In my last column, I reviewed ten top practice management blogs. In this installment,
I’m going to take a look at some low cost law practice management ideas I picked up from these blogs.
Firefox ‘add-ons’ for attorneys
The 2009 American Bar Association’s Legal Technology Survey found that about one-quarter of attorneys use Firefox for Web browsing.
One reason Firefox is growing in popularity may be the availability of 5,000-plus “add-ons.” Add-ons are third-party applications designed to complement Firefox and give it additional capabilities, according to the ABA blog Site-tation.
If you loathe the Bluebook as much as I do, I heartily echo Site-tation’s recommendation to download CiteGenie (http://www.citegenie.com/). It allows you to copy and paste text with correctly formatted Bluebook citations from Westlaw, Lexis and the Internet.
Yet another helpful Firefox add-on is ICyte. As noted on the Futurelawyer blog, it’s a fast download that lets you highlight the text or information you want to save from a Web page, click the ICyte icon and give it a title. You can group Cytes in folders and get back to them whenever you like.
If you’re in the habit of bookmarking Web sites endlessly, as am I, finding what you need among dozens of bookmarks can become difficult. Then there’s the problem of bookmarking a site, only to find the information gone when you return. ICyte takes care of both issues.
Iterasi (https://addons.mozilla.org/en-US/firefox/addon/8039) appears to perform a similar function. It’s just one of about 60 Firefox add-ons for lawyers identified by University of Wisconsin law librarian Bonnie Shucha on WisBlawg. It’s definitely worth a peek in her archives to see the full list.
Shucha also highlights another extremely “nifty” add-on, Jureeka! (http://jureeka.blogspot.com/). It creates hyperlinks to cases, statutes, etc. in ordinary Web pages that lead to a free version of the source.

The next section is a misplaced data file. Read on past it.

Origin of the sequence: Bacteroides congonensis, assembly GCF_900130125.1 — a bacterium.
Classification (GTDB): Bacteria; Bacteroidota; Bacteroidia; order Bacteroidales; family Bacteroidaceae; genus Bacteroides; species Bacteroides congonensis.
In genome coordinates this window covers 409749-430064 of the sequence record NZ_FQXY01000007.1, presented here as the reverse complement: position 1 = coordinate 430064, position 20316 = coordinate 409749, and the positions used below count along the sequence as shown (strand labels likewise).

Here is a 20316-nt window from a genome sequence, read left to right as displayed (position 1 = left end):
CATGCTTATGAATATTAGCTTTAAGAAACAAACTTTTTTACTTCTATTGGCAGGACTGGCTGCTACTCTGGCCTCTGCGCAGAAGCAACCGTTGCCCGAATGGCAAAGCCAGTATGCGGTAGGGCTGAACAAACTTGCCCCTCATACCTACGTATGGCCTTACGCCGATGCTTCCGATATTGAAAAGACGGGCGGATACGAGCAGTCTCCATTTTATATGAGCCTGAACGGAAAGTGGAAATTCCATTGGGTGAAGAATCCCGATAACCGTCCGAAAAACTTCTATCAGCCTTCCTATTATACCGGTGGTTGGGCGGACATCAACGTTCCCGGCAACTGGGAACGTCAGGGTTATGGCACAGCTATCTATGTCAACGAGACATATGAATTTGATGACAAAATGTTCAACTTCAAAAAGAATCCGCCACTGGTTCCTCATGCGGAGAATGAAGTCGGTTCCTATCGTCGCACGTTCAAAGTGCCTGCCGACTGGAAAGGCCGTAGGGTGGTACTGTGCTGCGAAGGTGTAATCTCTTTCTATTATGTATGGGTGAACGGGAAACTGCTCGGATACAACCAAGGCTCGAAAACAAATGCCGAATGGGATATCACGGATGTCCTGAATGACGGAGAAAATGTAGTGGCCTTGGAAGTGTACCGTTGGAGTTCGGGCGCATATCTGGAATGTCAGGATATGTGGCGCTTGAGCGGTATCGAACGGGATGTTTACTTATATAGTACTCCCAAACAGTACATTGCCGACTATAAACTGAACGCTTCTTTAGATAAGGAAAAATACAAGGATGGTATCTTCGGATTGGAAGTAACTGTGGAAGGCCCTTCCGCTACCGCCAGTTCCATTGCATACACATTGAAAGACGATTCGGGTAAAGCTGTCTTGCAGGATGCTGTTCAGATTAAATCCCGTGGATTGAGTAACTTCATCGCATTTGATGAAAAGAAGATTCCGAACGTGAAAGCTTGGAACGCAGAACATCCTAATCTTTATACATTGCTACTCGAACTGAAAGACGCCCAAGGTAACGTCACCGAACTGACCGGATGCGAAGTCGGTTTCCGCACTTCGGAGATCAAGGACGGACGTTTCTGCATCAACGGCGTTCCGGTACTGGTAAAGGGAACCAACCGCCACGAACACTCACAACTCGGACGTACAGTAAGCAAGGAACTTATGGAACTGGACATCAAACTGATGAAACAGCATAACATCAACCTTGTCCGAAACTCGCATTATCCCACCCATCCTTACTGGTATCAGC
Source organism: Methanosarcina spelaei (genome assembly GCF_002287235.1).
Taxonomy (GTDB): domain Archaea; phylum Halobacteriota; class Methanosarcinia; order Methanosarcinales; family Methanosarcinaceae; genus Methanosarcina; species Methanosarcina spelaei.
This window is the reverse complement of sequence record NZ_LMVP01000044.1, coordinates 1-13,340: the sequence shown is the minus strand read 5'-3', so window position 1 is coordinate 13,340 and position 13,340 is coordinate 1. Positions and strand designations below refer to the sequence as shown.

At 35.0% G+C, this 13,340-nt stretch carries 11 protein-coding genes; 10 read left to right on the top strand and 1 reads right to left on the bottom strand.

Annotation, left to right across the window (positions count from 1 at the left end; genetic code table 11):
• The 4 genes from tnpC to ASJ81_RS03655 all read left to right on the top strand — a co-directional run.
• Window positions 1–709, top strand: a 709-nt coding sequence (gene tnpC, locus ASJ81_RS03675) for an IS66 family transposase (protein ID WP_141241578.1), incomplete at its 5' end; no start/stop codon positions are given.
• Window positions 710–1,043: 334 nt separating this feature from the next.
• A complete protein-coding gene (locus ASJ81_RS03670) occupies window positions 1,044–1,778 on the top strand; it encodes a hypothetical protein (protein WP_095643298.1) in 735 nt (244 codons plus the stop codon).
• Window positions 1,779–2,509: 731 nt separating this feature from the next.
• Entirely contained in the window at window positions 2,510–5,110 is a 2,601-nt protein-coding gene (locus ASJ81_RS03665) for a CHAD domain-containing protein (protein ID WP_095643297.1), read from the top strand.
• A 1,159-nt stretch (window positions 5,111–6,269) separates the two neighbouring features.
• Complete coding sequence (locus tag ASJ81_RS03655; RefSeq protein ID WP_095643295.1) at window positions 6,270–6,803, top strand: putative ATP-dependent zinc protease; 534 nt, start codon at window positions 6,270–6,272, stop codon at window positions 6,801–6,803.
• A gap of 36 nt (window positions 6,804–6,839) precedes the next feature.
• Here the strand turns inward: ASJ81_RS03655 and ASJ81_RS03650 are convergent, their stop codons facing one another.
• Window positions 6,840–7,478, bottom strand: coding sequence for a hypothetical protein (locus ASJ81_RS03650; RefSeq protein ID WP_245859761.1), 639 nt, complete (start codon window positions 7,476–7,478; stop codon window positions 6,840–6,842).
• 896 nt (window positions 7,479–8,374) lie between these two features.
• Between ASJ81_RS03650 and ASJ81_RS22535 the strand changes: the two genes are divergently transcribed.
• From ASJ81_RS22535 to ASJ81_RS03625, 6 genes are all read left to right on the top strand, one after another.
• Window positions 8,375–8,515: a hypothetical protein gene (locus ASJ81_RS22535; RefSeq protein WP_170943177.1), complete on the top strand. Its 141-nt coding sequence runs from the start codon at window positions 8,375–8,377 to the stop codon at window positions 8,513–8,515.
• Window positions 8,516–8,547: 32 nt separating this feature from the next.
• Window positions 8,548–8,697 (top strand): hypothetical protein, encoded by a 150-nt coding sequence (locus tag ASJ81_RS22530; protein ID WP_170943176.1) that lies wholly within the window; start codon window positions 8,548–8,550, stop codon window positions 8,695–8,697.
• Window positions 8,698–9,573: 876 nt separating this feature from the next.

Michael Morse’s Blog recently asked, “Are you tired of paying $2 or more to call 411 from your cell?” My response is an enthusiastic yes; it’s right up there with bank service charges.
He suggests three numbers to program into your mobile:
1) 1-800-BING-411, Microsoft’s number, which will also give driving directions and weather information;
2) 1-800-YELLOWPAGES, a free service for business and residential listings; and,
3) 1-800-GOOG-411, Google’s number for business and residential numbers. You can use it via text as well.
Done, done and done.
Also of interest was Andrew Flusche’s recent discussion on Legal Andrew of NameCheap (http://www.namecheap.com/) versus GoDaddy. Flusche did a side-by-side breakdown of their costs for .com domains and concluded that NameCheap is the better deal.
Finally, Carolyn Elefant’s My Shingle makes a strong case for the use of multiple iterations of your business card. She suggests getting a cheapie version for dropping in fish bowls at trade shows and recommended Vista Print (http://www.vistaprint.com/). You can get 250 cards for free, plus $6 shipping and handling, if you’ll accept their advertising on the back. I didn’t, so I paid an additional $4, for a total of a little over $10 for very basic cards.
Elefant also suggests Logo Ease (http://www.logoease.com/), which allows you to design your own logo for free. Elefant said it’s “fun and simple to use … though it doesn’t offer a huge variety of options.”
This is true — there are just a couple of scales of justice from which to choose, or an arch that could resemble what’s propping up your local courthouse.
Check out my new logo. The font’s called “coolvetica.” Clearly, Wisconsin Law Journal’s art director doesn’t have to worry about me replacing her anytime soon. But, especially if you’re a new lawyer with no startup money to speak of, why complain when it’s free?